Gray’s Interpretation on Travel Motivation are given below:
As maintained by Gray (1970), one can ascribe two vital and well-defined purposes for pleasure travel: Wanderlust and Sunlust. He goes on to define wanderlust as “that basic trait in human nature which causes some individuals to want to leave things with which they are familiar and to go and see at first hand different existing cultures and places, or the relics of past cultures in places famous for their historical associations, ruins and monuments.
The desire to travel may not be a permanent one, but merely a desire to exchange temporarily the known, work-a-day things of home for something which is exotic”.
Sunlust, by and large focusing on the attractiveness and pull of the sun, sand and sea, in contrast, “generates a special type of travel which depends upon the existence elsewhere of different or better amenities for a specific purpose than are available locally”.
These two types of travel differ critically in terms of the degree to which they are likely to be international (as opposed to domestic), and the nature of travel facilities needed by the destination.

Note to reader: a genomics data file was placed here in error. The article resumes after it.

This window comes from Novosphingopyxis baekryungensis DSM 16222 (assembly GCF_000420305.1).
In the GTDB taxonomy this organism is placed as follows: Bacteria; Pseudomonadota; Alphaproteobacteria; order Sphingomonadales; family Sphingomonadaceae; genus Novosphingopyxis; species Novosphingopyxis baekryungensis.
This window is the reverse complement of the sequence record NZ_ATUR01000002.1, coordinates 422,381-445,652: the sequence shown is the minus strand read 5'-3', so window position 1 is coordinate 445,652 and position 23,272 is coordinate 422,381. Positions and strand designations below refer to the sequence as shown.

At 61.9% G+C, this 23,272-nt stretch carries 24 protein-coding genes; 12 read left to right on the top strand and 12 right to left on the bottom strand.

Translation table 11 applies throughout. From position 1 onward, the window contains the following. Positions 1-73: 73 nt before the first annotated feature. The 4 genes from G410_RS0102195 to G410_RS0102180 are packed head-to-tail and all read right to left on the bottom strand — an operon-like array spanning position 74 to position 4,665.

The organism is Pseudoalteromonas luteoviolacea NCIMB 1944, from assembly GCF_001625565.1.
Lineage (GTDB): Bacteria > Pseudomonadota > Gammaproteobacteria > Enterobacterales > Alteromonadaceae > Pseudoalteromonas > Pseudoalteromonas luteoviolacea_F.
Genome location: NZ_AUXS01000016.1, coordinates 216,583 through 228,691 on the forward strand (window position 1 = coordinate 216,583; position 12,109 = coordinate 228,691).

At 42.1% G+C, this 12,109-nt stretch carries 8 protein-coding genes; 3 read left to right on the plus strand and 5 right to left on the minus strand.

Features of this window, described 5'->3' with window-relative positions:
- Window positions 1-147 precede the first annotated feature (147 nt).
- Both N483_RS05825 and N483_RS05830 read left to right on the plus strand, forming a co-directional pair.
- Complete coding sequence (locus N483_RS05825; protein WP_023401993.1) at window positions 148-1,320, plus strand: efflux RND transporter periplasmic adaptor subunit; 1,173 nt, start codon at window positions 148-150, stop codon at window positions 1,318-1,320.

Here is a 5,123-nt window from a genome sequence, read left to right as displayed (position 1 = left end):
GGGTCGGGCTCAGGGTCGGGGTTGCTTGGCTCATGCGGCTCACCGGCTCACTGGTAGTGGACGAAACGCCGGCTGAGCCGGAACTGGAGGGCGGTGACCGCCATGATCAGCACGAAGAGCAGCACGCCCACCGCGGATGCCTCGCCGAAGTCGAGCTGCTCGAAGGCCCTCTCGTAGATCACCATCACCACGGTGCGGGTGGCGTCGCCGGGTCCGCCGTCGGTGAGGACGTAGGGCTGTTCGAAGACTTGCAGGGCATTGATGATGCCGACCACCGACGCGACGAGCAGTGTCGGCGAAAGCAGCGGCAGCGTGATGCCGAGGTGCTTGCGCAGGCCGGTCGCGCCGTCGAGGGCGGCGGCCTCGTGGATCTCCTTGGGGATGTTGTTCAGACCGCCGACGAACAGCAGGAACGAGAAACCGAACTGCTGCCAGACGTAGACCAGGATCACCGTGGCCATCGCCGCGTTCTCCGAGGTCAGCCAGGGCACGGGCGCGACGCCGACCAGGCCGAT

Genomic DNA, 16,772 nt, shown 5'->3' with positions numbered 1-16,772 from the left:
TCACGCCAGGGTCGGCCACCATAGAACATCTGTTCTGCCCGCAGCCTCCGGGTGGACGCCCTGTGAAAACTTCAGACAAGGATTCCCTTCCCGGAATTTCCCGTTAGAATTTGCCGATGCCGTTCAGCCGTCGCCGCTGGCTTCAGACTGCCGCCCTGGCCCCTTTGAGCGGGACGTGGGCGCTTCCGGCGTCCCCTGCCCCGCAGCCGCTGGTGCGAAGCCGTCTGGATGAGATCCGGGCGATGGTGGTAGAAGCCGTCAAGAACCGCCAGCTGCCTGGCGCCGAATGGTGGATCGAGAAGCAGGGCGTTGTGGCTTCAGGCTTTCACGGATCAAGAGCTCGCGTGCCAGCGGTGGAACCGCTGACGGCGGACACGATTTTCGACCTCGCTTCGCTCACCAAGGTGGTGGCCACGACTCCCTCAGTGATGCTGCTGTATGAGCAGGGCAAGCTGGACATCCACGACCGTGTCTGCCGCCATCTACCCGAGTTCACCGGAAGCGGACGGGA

Gray further elaborates that wanderlust may be expected to be primarily international in character than sunlust travel. Of course, there are some possibilities of domestic wanderlust travel in case of a large country with widely different geographic characteristics in different parts of the country, distinct kinds of lives arid the convenience of cultural diversity. India is well suited to exemplify the case.
However, sunlust travel can be comparably more international when the country of domicile is fairly small.
The characteristic features of wanderlust and sunlust travel are quite dissimilar which may be outlined as follows: The visit called wanderlust is meant to be neither relaxing nor lively but seemingly enlightening.
It is generally multi-country and for the travellers, these are mainly the physical and man made attractions that are of high import rather than the natural attractions like climate. The travellers are ever looking for something unfamiliar i.e., different cultures, institutions, cuisine, etc.
Wanderlust results in relatively more international travel and tourist business. While in sunlust travel, the travel pattern is single destination pattern. Such a travel is intended to be either relaxing and restful or very active.
The major consideration is climate and the sunlust travelloers largely seek familiar environment (domestic amenities and accommodations) and travel is of little weight once at the destination. Contrary to wanderlust, sunlust relates to somewhat more domestic travel and holiday resort business.